Professor Christopher Loveluck (lead-author of the Antiquity article), from the Department of Classics and Archaeology at the University of Nottingham, said: “We found huge lead pollution peaks in the ice, a by-product of large-scale silver mining and bullion production in the mid-7th century, in AD 640 and 660. The existing gold coinage started to be debased with silver in 640 and was replaced by a new silver coinage in 660, almost simultaneously in France and southeast England.

The team used the unique atmospheric modelling programme, and weather data from NASA and the National Oceanographic and Atmospheric Administration (NOAA) to learn which direction the lead was carried from, with the evidence indicating the mines at Melle in western France, the largest known silver source for Western Europe in the eighth and ninth centuries AD.

The new study shows that its paramount role probably began in the period from 640-660. The lead was released into the atmosphere during the smelting process and carried over the Alps, where it was deposited and frozen in the ice.

Professor Loveluck said: “For the first time, we have combined a series of research methods and technologies to definitively pinpoint when this fundamental economic change happened and where the lead was coming from. Previously, we have been unable to work this out, but by combining new laser ice chronological methods with new atmospheric modelling linked to the archaeological pollution and numismatic records and historical sources, we were able to get a clear picture of what was happening during this period, at a level of chronological precision never before possible. This is a truly interdisciplinary project, combining skills from historians, climate scientists, archaeologists and volcano experts and will literally change history.”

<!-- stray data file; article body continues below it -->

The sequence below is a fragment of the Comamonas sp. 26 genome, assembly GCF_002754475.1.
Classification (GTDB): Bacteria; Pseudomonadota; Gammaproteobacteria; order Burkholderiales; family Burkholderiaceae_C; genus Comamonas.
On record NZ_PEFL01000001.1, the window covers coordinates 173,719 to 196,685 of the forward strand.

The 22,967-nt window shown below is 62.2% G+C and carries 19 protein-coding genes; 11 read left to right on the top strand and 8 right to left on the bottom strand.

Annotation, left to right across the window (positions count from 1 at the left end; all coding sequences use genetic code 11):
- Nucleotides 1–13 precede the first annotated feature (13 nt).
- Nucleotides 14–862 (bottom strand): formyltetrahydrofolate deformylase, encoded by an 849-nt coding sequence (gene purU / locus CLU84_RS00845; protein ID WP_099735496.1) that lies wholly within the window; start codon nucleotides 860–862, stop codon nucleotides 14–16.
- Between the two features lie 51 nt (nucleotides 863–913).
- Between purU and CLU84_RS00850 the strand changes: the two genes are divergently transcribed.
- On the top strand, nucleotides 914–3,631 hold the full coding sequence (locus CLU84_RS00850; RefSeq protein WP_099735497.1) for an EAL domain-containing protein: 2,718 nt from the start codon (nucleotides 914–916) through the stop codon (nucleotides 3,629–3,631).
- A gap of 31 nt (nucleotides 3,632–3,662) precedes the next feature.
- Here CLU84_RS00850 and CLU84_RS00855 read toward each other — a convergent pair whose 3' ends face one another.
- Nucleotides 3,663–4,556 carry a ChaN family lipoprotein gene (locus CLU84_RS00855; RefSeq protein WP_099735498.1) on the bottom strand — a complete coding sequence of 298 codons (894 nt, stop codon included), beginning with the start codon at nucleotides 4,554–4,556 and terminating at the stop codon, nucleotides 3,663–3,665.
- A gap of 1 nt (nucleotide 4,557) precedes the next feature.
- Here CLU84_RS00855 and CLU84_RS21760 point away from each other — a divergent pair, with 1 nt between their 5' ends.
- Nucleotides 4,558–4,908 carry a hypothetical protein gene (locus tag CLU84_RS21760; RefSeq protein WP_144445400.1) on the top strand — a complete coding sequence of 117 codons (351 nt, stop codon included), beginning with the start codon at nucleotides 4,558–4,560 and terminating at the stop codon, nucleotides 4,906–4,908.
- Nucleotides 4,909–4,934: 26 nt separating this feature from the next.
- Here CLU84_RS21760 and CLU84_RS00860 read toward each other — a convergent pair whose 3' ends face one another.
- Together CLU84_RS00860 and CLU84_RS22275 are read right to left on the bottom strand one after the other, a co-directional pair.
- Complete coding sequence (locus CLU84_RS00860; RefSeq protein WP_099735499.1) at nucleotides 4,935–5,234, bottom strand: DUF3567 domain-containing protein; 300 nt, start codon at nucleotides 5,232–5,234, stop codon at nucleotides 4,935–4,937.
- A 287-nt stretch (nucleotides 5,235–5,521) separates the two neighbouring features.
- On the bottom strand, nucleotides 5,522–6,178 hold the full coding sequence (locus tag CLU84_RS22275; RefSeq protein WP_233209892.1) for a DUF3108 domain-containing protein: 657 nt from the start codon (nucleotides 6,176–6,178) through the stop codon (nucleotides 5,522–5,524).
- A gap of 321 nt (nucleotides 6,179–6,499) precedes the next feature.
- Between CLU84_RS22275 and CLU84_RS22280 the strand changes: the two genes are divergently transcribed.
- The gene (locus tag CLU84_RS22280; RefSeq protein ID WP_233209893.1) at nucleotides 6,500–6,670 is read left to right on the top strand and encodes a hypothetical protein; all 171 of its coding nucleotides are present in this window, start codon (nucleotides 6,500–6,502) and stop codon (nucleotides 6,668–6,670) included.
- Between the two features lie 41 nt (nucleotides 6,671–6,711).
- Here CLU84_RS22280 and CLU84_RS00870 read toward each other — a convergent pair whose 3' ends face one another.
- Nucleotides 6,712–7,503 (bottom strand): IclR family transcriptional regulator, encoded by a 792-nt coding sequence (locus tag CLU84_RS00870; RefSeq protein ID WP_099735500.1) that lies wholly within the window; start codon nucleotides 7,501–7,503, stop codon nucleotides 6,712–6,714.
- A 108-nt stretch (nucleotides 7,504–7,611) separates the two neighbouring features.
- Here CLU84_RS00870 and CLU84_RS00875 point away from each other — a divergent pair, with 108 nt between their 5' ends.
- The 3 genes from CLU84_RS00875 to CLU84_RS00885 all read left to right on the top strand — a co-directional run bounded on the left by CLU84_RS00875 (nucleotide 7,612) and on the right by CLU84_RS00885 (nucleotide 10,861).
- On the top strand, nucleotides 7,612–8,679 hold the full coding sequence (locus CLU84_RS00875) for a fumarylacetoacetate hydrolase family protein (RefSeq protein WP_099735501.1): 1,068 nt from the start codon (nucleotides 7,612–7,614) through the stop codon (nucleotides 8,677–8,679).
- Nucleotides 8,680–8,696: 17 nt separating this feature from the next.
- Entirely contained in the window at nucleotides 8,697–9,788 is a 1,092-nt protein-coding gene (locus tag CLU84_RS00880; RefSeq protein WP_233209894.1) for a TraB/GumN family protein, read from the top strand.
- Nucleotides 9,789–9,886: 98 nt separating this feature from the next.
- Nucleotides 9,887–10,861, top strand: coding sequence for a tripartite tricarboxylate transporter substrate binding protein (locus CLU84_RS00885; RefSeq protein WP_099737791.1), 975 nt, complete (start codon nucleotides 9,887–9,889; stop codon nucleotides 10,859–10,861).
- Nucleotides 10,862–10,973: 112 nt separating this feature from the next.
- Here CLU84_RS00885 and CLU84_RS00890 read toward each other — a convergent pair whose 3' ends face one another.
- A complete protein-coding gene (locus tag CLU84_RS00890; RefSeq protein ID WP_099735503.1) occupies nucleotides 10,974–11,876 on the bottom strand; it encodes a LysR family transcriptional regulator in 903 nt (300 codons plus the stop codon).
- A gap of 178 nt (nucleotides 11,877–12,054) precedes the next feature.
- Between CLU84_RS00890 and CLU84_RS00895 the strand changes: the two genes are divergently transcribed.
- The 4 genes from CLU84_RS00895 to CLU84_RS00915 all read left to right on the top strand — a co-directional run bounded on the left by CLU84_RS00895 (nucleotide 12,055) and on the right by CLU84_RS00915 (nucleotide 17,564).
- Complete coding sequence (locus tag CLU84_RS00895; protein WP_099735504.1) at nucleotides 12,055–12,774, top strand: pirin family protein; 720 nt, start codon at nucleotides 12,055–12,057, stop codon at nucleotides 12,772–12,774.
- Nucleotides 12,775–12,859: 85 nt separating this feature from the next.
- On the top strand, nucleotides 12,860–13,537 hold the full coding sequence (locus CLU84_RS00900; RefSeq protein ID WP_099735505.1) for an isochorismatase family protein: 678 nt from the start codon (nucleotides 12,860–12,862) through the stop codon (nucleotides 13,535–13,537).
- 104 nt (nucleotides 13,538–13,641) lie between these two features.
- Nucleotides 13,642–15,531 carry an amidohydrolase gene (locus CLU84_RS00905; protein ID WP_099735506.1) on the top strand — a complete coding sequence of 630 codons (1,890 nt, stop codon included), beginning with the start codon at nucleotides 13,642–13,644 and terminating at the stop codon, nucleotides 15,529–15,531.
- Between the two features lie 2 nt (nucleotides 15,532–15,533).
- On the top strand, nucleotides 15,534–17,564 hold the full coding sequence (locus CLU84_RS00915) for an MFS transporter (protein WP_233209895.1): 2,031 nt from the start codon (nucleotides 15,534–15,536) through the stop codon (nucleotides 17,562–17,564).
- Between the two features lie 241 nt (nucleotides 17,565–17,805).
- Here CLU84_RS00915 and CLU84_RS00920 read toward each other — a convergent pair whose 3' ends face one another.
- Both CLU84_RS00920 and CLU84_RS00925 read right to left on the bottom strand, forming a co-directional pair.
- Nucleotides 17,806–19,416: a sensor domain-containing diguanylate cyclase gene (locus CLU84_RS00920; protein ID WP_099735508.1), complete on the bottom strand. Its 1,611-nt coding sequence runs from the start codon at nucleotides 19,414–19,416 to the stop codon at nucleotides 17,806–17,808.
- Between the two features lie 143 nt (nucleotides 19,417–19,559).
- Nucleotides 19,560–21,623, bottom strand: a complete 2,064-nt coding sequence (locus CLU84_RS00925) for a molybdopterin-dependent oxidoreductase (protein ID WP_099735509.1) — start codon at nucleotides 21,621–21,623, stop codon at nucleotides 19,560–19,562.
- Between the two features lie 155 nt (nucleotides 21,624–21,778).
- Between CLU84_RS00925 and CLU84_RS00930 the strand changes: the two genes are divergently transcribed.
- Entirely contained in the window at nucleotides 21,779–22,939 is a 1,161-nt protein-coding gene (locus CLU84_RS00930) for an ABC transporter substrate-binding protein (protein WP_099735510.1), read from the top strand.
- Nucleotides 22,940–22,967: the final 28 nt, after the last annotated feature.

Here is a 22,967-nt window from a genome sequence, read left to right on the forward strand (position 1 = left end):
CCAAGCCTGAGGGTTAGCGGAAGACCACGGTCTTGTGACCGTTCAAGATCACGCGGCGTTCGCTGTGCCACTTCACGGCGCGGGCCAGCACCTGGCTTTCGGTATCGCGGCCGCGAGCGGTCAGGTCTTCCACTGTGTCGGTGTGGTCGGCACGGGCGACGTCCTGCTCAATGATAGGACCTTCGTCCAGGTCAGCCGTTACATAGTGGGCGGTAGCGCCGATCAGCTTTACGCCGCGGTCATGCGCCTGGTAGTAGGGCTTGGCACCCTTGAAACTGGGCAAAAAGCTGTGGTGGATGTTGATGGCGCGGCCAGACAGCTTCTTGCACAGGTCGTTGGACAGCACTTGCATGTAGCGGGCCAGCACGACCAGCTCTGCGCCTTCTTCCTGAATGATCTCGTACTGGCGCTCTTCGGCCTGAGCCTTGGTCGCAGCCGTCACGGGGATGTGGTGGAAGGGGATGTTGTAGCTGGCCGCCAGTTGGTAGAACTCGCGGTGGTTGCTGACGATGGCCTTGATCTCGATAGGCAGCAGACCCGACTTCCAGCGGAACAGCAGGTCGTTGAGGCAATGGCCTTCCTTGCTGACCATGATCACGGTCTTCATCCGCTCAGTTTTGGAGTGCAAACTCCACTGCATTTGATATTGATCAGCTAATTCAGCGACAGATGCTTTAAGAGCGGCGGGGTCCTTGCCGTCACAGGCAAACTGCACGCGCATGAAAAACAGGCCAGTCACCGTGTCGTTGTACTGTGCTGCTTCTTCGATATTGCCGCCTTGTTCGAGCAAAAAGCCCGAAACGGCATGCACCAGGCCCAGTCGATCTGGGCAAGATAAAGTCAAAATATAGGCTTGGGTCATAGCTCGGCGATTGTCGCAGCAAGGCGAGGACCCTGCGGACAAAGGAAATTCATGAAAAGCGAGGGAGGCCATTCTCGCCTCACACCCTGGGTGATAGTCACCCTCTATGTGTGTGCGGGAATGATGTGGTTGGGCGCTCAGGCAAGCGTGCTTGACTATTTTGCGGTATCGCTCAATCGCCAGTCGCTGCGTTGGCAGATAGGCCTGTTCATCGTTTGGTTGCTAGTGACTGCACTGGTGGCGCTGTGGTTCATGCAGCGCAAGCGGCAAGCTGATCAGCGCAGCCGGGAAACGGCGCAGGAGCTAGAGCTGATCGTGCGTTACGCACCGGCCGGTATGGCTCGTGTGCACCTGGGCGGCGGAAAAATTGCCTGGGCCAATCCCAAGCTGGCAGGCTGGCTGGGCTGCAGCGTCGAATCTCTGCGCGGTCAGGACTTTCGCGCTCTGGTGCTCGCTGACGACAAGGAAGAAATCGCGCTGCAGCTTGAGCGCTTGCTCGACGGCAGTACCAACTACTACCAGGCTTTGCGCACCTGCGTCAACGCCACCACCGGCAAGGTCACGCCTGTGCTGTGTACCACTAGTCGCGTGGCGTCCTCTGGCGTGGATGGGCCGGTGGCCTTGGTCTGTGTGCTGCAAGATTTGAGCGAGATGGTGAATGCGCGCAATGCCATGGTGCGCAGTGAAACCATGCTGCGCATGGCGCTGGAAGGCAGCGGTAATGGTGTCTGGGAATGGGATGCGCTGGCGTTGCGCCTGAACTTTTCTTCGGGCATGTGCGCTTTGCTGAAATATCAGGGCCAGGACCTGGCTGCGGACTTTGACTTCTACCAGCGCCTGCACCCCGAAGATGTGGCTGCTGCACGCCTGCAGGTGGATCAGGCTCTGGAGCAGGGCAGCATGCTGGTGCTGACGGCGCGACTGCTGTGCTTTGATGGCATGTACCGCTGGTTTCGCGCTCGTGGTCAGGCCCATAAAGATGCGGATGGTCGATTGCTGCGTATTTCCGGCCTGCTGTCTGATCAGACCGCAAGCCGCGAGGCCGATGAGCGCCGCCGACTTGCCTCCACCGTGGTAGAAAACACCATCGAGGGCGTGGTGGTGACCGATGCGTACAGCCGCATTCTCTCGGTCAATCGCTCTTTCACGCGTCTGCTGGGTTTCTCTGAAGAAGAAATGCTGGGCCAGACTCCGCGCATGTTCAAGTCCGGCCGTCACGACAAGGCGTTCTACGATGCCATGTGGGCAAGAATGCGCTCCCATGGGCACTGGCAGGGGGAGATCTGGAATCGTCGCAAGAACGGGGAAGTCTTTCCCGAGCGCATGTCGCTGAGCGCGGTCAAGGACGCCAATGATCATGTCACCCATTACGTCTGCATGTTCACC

The discovery of volcanic tephra from the 536 mega-eruption in the Colle Gnifetti core, and its sourcing to Iceland, when fixing the chronology of the study, also has a profound impact on assessing very rapid climate change in Britain and Northern and Western Europe in the mid-sixth century, now referred to as the ‘Late Antique Little Ice Age’. The tephra particles from the 536 eruption were thought previously to have come from a volcano in California, but after an expert analysis by the tephra team, led by Professor Andrei Kurbatov (CCI) they were actually found to match an Icelandic source.

Professor Loveluck said: “Iceland is a lot closer to Britain and North West Europe than California which means that the impact of this eruption at the time on climate in these areas would have been much greater than previously thought. It would have made places very cold very quickly and would have been most felt in Britain and places in North Western Europe. The consequences for these areas would have been immediate, with an increased likelihood of famine and ill health due to poor crop yields.”

The research was carried out by experts from the Department of History at Harvard University, the Climate Change Institute, the University of Nottingham and the Institut für Umweltphsik at Heidelberg University in Germany.

The full report can found online here.